Studies of Familial Melanoma
- Determine the incidence and etiologic significance of variants of known melanoma
susceptibility genes (MSGs) in families with multiple cases of melanoma.
- Determine the proportion of multiple-case families that are explained by
high-penetrance mutations in known MSGs.
- Determine the proportion of multiple-case families that are explained by these
mutations and whether it varies with latitude, as a surrogate for ultraviolet exposure,
with number of affected relatives, with average age at onset of melanoma in relatives,
with presence of multiple primary melanoma, or with other family-specific variables.
- Determine the penetrance of MSG mutations in these families.
- Determine if the penetrance varies with age, sex, or birth cohort.
- Determine if the penetrance varies with the gene involved or nature of the mutation.
- Assess the penetrance in mutations that also have a deleterious effect on the
alternative splice product, p14ARF.
- Determine whether carriers of MSGs have an increased susceptibility to other types of
- Determine the risk of other types of cancers for mutation carriers.
- Determine environmental exposures, in particular sun exposure, that modify risk of
melanoma in MSG mutation carriers.
- Determine the cutaneous phenotypes that correlate with melanoma risk in these families.
- Correlate cutaneous phenotypes with the presence of MSG variants.
- Determine the effect of other covariates, such as sun exposure or the presence of
alleles of putative modifying genes (e.g., MC1R or CDKN2A), on phenotype.
- Determine if modifier genes, such as those controlling pigmentation of the skin, and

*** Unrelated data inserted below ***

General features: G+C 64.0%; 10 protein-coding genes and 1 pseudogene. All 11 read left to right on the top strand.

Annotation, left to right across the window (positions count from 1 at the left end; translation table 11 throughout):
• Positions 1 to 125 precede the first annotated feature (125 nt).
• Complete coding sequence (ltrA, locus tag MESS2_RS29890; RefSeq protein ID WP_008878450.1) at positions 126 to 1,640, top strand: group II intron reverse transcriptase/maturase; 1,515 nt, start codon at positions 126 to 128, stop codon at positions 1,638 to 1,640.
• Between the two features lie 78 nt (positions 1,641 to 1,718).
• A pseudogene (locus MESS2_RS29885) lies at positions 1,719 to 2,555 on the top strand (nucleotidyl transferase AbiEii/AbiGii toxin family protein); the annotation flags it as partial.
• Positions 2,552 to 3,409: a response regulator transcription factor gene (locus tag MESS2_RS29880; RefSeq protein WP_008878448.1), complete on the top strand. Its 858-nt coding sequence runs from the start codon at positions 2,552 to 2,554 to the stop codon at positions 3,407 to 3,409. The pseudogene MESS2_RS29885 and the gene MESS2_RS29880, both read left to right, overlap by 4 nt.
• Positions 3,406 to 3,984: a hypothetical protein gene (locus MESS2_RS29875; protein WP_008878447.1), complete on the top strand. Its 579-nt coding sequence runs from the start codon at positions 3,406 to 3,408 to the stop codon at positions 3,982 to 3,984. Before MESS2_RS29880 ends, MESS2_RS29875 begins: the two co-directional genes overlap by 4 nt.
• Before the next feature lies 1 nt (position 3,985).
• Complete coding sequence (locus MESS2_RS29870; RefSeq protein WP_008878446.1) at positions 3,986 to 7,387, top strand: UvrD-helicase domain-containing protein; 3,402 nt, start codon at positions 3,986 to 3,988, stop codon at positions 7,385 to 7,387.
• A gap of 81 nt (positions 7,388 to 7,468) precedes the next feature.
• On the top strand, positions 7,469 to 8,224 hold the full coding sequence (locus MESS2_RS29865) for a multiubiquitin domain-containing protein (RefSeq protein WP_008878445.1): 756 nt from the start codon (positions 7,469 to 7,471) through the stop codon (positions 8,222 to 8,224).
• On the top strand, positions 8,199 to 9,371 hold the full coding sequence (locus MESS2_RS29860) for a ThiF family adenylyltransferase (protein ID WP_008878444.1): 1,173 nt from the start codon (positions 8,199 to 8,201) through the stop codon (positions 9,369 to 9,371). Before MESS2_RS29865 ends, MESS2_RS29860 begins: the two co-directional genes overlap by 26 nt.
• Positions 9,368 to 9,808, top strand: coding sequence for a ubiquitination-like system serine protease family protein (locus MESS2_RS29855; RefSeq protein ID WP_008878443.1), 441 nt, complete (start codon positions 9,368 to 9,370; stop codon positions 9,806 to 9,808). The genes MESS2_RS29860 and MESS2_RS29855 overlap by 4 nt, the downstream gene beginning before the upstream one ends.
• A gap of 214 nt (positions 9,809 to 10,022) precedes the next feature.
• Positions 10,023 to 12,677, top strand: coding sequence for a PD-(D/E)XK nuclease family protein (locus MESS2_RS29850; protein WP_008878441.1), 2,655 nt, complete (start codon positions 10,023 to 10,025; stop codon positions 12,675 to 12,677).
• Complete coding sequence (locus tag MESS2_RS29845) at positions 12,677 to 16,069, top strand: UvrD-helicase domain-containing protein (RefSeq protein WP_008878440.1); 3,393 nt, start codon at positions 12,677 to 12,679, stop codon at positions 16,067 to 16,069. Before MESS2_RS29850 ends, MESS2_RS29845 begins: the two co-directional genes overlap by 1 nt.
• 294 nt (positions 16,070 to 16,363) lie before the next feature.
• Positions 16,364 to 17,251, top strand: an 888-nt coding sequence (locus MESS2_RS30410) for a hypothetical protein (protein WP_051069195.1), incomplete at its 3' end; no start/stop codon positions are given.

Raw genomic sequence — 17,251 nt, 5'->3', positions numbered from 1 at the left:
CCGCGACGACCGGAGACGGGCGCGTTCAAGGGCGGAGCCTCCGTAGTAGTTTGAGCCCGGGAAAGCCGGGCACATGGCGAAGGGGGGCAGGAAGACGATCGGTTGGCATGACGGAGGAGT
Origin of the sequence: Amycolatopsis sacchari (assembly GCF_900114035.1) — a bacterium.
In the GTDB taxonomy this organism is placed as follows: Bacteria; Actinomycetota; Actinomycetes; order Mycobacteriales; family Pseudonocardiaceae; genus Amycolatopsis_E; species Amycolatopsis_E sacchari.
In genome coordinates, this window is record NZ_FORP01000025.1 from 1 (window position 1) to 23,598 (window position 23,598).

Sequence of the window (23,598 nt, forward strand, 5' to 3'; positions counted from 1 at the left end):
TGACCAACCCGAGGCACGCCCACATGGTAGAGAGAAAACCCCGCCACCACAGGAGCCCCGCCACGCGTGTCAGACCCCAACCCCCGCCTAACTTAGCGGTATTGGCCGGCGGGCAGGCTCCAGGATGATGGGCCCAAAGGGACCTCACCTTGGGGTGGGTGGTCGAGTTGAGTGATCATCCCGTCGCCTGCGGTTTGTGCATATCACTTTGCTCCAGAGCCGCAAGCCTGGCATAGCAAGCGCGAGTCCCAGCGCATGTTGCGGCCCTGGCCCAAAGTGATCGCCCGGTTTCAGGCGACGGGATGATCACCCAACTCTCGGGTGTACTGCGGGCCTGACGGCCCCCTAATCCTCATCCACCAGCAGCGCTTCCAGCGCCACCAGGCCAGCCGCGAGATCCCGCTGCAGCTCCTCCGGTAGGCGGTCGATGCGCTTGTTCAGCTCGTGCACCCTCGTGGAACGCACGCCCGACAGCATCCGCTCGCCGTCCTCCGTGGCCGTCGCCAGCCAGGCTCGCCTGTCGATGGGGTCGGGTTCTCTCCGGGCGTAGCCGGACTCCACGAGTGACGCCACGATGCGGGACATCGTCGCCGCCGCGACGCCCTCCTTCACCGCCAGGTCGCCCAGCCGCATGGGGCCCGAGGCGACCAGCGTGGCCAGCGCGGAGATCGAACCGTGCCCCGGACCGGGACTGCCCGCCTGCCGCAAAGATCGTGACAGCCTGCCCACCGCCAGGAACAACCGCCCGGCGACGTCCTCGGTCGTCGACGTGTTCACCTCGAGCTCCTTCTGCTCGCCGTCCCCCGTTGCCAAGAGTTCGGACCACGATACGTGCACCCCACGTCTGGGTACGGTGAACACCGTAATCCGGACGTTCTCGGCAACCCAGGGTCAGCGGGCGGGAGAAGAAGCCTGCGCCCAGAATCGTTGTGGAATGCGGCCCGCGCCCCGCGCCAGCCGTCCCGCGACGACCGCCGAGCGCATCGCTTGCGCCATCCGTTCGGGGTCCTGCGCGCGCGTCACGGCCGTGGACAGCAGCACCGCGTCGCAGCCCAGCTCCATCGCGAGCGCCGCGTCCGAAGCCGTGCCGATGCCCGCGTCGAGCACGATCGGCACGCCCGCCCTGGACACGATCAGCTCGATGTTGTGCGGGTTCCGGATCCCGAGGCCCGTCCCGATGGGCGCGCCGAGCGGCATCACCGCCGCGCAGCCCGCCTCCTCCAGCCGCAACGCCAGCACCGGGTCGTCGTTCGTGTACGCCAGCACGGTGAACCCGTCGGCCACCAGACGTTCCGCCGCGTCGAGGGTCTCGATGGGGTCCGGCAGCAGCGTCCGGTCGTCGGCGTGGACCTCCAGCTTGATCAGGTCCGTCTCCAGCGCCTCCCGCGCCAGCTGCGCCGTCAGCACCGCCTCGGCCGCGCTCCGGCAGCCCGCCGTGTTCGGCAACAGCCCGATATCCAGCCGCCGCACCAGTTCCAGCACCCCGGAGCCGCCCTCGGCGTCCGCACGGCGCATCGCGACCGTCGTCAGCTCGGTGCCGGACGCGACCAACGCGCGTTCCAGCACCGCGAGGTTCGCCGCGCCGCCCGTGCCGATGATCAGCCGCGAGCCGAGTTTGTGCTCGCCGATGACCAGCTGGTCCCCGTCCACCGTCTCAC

therefore sun susceptibility, modify risk in MSG mutation carriers.
- Identify any histopathological correlates of MSG status in primary tumors arising in
melanoma-susceptible individuals in these families.
- Identify any histopathological correlates of primary melanomas in carriers of MSG
mutations with other covariates.
OUTLINE: This is a case-control, multicenter study.
Participants complete 2 questionnaires and assist in the creation and expansion of a family
pedigree. Blood samples are examined for melanoma susceptibility gene mutations, including
CDK4 and CDKN2A.
Participants are also examined for moles and photographed. Physical variables (e.g., skin,
eye, and hair pigmentation) and sun damage (solar lentigines and freckling) are also noted.
If available, tissue samples are examined for Clark level, Breslow thickness, and frequency
of mitoses. Peri-lesional skin from tumors is examined by p53 staining.
Participants are followed periodically to monitor cancer development.
Peer reviewed and funded or endorsed by Cancer Research UK
PROJECTED ACCRUAL: A total of 5,000 participants will be accrued for this study.
Predictive significance of melanoma susceptibility gene (MSG) mutations in the CDKN2A gene
Julia Newton Bishop, MD
Leeds Cancer Centre at St. James's University Hospital